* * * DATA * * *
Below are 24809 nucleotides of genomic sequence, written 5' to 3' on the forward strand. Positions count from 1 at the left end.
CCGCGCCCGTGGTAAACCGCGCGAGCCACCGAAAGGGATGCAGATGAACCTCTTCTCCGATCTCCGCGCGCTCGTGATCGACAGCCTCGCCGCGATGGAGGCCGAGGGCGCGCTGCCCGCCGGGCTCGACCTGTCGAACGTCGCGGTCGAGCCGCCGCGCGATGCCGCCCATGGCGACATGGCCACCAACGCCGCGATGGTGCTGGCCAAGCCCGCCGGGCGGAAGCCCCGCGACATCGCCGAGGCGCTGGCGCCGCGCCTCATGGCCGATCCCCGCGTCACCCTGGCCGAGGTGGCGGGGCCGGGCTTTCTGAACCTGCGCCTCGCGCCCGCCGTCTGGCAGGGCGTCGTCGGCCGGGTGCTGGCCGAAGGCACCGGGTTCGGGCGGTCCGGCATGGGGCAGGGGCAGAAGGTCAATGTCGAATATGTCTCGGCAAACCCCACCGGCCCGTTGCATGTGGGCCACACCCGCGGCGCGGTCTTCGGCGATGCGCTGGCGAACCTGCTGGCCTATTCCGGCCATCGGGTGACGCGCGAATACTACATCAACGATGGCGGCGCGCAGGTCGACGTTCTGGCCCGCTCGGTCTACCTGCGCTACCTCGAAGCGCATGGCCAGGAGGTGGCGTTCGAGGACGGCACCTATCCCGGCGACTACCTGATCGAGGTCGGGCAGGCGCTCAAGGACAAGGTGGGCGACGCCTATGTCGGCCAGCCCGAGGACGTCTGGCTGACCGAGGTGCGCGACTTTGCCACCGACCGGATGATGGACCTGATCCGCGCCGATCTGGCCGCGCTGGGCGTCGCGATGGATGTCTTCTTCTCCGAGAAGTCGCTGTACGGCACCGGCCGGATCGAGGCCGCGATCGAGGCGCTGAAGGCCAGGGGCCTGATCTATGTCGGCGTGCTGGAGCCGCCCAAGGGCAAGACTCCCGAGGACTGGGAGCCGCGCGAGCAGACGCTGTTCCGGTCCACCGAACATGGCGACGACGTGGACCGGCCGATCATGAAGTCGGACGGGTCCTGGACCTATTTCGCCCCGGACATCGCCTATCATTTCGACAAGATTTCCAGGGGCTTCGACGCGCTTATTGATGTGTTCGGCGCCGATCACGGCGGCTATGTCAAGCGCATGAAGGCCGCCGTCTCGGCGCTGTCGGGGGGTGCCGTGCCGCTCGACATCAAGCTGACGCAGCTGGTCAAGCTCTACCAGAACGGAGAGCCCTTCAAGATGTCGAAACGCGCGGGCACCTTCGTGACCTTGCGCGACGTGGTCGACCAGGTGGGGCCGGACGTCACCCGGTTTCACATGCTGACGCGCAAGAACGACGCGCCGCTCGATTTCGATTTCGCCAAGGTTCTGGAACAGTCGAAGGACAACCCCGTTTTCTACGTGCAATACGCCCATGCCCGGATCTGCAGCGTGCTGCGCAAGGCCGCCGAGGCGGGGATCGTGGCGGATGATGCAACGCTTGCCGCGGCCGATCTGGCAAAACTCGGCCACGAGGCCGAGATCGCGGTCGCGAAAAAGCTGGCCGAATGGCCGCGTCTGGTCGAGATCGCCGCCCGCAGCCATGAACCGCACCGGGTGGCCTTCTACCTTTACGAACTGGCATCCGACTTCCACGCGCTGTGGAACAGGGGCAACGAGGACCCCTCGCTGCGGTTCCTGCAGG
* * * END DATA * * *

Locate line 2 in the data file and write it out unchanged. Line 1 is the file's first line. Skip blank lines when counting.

CCGCGCCCGTGGTAAACCGCGCGAGCCACCGAAAGGGATGCAGATGAACCTCTTCTCCGATCTCCGCGCGCTCGTGATCGACAGCCTCGCCGCGATGGAGGCCGAGGGCGCGCTGCCCGCCGGGCTCGACCTGTCGAACGTCGCGGTCGAGCCGCCGCGCGATGCCGCCCATGGCGACATGGCCACCAACGCCGCGATGGTGCTGGCCAAGCCCGCCGGGCGGAAGCCCCGCGACATCGCCGAGGCGCTGGCGCCGCGCCTCATGGCCGATCCCCGCGTCACCCTGGCCGAGGTGGCGGGGCCGGGCTTTCTGAACCTGCGCCTCGCGCCCGCCGTCTGGCAGGGCGTCGTCGGCCGGGTGCTGGCCGAAGGCACCGGGTTCGGGCGGTCCGGCATGGGGCAGGGGCAGAAGGTCAATGTCGAATATGTCTCGGCAAACCCCACCGGCCCGTTGCATGTGGGCCACACCCGCGGCGCGGTCTTCGGCGATGCGCTGGCGAACCTGCTGGCCTATTCCGGCCATCGGGTGACGCGCGAATACTACATCAACGATGGCGGCGCGCAGGTCGACGTTCTGGCCCGCTCGGTCTACCTGCGCTACCTCGAAGCGCATGGCCAGGAGGTGGCGTTCGAGGACGGCACCTATCCCGGCGACTACCTGATCGAGGTCGGGCAGGCGCTCAAGGACAAGGTGGGCGACGCCTATGTCGGCCAGCCCGAGGACGTCTGGCTGACCGAGGTGCGCGACTTTGCCACCGACCGGATGATGGACCTGATCCGCGCCGATCTGGCCGCGCTGGGCGTCGCGATGGATGTCTTCTTCTCCGAGAAGTCGCTGTACGGCACCGGCCGGATCGAGGCCGCGATCGAGGCGCTGAAGGCCAGGGGCCTGATCTATGTCGGCGTGCTGGAGCCGCCCAAGGGCAAGACTCCCGAGGACTGGGAGCCGCGCGAGCAGACGCTGTTCCGGTCCACCGAACATGGCGACGACGTGGACCGGCCGATCATGAAGTCGGACGGGTCCTGGACCTATTTCGCCCCGGACATCGCCTATCATTTCGACAAGATTTCCAGGGGCTTCGACGCGCTTATTGATGTGTTCGGCGCCGATCACGGCGGCTATGTCAAGCGCATGAAGGCCGCCGTCTCGGCGCTGTCGGGGGGTGCCGTGCCGCTCGACATCAAGCTGACGCAGCTGGTCAAGCTCTACCAGAACGGAGAGCCCTTCAAGATGTCGAAACGCGCGGGCACCTTCGTGACCTTGCGCGACGTGGTCGACCAGGTGGGGCCGGACGTCACCCGGTTTCACATGCTGACGCGCAAGAACGACGCGCCGCTCGATTTCGATTTCGCCAAGGTTCTGGAACAGTCGAAGGACAACCCCGTTTTCTACGTGCAATACGCCCATGCCCGGATCTGCAGCGTGCTGCGCAAGGCCGCCGAGGCGGGGATCGTGGCGGATGATGCAACGCTTGCCGCGGCCGATCTGGCAAAACTCGGCCACGAGGCCGAGATCGCGGTCGCGAAAAAGCTGGCCGAATGGCCGCGTCTGGTCGAGATCGCCGCCCGCAGCCATGAACCGCACCGGGTGGCCTTCTACCTTTACGAACTGGCATCCGACTTCCACGCGCTGTGGAACAGGGGCAACGAGGACCCCTCGCTGCGGTTCCTGCAGG